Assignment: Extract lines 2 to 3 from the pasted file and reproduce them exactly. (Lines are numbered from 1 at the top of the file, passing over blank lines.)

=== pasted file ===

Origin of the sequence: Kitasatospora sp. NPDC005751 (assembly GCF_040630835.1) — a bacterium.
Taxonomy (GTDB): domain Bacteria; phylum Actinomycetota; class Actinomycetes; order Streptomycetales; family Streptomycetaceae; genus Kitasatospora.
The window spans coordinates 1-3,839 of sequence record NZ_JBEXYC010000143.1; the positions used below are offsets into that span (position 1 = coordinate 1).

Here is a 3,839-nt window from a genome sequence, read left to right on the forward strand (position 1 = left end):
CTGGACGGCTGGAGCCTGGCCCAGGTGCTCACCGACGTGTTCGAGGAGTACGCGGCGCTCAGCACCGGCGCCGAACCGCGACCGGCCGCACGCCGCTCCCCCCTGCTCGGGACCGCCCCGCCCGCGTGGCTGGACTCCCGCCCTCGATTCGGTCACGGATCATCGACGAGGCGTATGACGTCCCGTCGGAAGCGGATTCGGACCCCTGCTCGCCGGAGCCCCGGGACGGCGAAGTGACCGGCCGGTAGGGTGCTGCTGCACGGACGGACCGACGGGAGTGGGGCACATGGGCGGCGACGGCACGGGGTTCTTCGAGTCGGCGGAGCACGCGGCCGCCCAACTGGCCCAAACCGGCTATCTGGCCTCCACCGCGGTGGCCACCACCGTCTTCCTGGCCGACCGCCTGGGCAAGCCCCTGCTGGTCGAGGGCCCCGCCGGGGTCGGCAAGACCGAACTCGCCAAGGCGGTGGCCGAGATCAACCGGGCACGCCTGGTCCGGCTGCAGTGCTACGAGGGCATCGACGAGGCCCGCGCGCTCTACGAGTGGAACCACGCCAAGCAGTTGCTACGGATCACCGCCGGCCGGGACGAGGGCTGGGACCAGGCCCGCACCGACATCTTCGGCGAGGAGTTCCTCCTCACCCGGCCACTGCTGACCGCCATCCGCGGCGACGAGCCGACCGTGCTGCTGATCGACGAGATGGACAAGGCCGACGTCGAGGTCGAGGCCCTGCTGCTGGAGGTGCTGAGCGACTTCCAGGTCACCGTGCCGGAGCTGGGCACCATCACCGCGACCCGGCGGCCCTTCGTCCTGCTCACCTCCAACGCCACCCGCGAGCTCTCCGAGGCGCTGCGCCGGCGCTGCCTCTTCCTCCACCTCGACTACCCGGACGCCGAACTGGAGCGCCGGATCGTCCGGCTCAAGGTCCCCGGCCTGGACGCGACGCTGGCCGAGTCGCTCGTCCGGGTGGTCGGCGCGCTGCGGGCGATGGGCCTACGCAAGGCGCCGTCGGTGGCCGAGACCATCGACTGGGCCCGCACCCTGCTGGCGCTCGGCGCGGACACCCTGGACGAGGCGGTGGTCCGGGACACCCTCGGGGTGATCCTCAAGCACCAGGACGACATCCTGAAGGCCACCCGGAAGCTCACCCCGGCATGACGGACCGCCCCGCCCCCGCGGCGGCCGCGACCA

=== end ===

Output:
Taxonomy (GTDB): domain Bacteria; phylum Actinomycetota; class Actinomycetes; order Streptomycetales; family Streptomycetaceae; genus Kitasatospora.
The window spans coordinates 1-3,839 of sequence record NZ_JBEXYC010000143.1; the positions used below are offsets into that span (position 1 = coordinate 1).